Disc Replacement Surgery

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Free Yourself From Cervical or Lumbar Disc Pain

Disc replacement surgery is a minimally invasive spine surgery for patients suffering from degenerative disc disease, disc herniation, or bulging discs. This is a last-resort treatment that should only be attempted if all other conservative solutions, such as physical therapy, rest, and injections, fail to yield the desired results. Dr. Kakoulides carefully examines your spinal health and performs numerous diagnostic tests, including X-rays, CT scans, and MRIs, to identify and treat the root cause of your disc problems using the most effective techniques.

Disc replacement surgery is a minimally invasive procedure wherein the damaged, ruptured, bulging, herniated, or worn down spinal discs are replaced. This is one of the most effective alternatives to a spinal fusion or discectomy because it goes one step beyond removing the damaged spinal discs — this procedure replaces the damaged disc with an artificial disc. As such, this minimally invasive spine surgery restores optimal spinal stability and functionality, allowing you to move painlessly.

Types of Disc Replacement

Cervical Disc Replacement

The cervical spine is the neck region consisting of seven vertebrae separated by soft, cushion-like intervertebral discs. Cervical disc replacement is necessary if one or more of the spinal discs in the cervical region are damaged, degenerated, herniated, or bulging. If you have a cervical disc herniation, you may notice the symptoms of cervical nerve radiculopathy — radiating pain, numbness, and tingling sensations on the arms, hands, and fingers.

Lumbar Disc Replacement

The lumbar spine is the lower back region consisting of five vertebrae separated by soft spinal discs. You may need lumbar disc replacement if one or more intervertebral discs in the lumbar region are damaged, bulging, herniated, or worn out. Patients with lumbar disc herniation often notice the symptoms of lumbar nerve radiculopathy, such as radiating pain, tingling sensations, and numbness on the lower back, buttocks, hips, and legs.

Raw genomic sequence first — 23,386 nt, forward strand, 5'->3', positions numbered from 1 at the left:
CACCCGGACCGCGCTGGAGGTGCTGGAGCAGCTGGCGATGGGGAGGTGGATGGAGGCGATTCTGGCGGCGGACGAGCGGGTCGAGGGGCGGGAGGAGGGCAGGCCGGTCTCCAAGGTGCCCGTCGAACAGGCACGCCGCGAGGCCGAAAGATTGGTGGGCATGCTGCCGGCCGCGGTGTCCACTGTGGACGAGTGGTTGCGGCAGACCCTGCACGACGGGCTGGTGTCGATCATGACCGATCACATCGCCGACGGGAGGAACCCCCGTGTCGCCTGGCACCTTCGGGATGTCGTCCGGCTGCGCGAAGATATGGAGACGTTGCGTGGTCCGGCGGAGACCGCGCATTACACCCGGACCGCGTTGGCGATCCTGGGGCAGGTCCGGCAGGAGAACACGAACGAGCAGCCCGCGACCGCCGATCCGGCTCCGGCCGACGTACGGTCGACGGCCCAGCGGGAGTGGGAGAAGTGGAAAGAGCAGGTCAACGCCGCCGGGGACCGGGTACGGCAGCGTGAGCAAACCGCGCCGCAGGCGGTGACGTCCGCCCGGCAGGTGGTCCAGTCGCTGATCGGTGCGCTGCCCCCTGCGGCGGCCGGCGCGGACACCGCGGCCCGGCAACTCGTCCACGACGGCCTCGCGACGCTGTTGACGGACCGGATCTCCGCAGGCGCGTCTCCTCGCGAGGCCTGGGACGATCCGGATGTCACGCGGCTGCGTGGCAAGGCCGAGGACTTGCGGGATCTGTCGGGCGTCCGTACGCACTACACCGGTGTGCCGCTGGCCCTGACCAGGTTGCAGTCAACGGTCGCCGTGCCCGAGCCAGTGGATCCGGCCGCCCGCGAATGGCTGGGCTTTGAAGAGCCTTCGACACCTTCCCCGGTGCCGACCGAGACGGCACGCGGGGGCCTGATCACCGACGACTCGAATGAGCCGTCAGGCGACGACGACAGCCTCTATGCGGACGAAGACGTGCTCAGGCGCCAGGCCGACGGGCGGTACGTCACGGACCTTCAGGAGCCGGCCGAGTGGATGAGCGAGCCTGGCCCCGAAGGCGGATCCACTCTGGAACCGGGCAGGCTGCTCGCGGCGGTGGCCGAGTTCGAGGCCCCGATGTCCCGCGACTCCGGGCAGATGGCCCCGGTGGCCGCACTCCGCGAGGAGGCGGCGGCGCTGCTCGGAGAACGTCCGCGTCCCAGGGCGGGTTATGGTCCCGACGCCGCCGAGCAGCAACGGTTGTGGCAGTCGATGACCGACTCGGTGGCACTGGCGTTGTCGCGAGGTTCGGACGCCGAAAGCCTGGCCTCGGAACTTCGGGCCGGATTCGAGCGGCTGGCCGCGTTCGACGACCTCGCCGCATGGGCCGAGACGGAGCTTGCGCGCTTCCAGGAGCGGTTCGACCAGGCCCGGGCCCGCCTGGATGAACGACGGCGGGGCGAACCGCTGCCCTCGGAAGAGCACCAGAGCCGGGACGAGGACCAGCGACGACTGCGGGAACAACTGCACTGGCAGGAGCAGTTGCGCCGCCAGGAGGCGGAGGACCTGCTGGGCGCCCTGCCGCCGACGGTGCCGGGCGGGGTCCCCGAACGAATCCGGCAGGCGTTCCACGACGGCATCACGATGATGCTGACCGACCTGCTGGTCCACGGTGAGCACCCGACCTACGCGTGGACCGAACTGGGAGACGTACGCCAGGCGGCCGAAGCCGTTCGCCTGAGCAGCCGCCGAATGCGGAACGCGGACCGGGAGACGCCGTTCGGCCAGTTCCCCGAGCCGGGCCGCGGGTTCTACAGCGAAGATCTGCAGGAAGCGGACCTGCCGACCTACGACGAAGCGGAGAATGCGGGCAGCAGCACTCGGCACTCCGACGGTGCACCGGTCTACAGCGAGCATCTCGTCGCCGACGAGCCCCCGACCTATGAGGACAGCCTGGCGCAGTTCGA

Minimally Invasive Treatment for Disc Herniation

The spinal column consists of 33 vertebrae, each separated by soft, shock-absorbing spinal discs that facilitate smooth, frictionless movements, such as twisting and stretching. You need disc replacement surgery if any of these spinal discs are damaged enough to cause nerve compression. Disc replacement surgery is the ideal minimally invasive spine surgery for patients suffering from conditions caused by severely damaged spinal discs — degenerative disc disease, herniated discs, or bulging discs.

Degenerative disc disease is a condition wherein age-related wear and tear and the gradual loss of moisture lead to thinner, flatter, and weaker intervertebral discs. If the spinal discs are extremely thin, they can’t provide sufficient shock absorption for the adjacent vertebrae, leading to neck or lower back pain, depending on the location. Disc herniation, meanwhile, is a condition wherein the soft, jelly-like nucleus bulges out through tiny cracks on the spinal discs and presses against the nerve roots.

Disc herniation and degenerative disc disease produce the symptoms of nerve radiculopathy because they often cause nerve compression. If your spinal discs are severely damaged, the resultant bone spurs can pinch the surrounding nerve roots, leading to radiating pains at various parts of the body. Similarly, if the nucleus bulges out of the spinal disc, it can pinch the surrounding nerve roots, sending pain signals into the brain. In both cases, you experience the symptoms of nerve radiculopathy at cervical or lumbar regions.

Disc Replacement Surgery: Benefits

  • Performed as a minimally invasive spine surgery
  • Alleviate the symptoms of cervical and lumbar nerve radiculopathy
  • Alleviate pain and discomfort from the neck and lower back regions
  • Improve overall range of motion in the neck and lower back
  • Suitable treatment solution if all conservative treatments fail
  • Involves minimal downtime and recovery period

Disc Replacement Surgery: Your Journey

Dr. Kakoulides is a huge advocate for non-surgical, conservative spinal care. He always performs thorough diagnostic scans to identify the root cause of your spinal problems, following which he curates a treatment plan consisting of conservative treatments, such as physical therapy and injections. He recommends minimally invasive spine surgery, such as disc replacement surgery, if all other solutions fail. Furthermore, he selects the ideal disc implants to restore the functionality of natural spinal discs.

Your cervical or lumbar disc replacement surgery is performed as a minimally invasive spine surgery under general anesthesia. The neurosurgeon makes a small incision on the front of the neck or the lower back, depending on the location of the damaged spinal disc. After separating the soft tissues, the surgeon accesses and removes the damaged disc using specialized tools. Once the damaged spinal disc is removed, Dr. Kakoulides inserts the artificial cervical or lumbar disc, following which the incisions are sutured.

Disc Replacement Surgery: Recovery & Aftercare

Most patients can return home the day of or the day after the minimally invasive spine surgery. Dr. Kakoulides will provide a detailed overview of your recovery and aftercare guidelines, including activity restrictions, incision care, medications, and more. Depending on the location of the disc replacement surgery, you may have to wear a cervical or lumbar brace to support your spinal column during the healing process. Dr. Kakoulides accompanies you through every step of the recovery, and you can call him directly on his personal phone.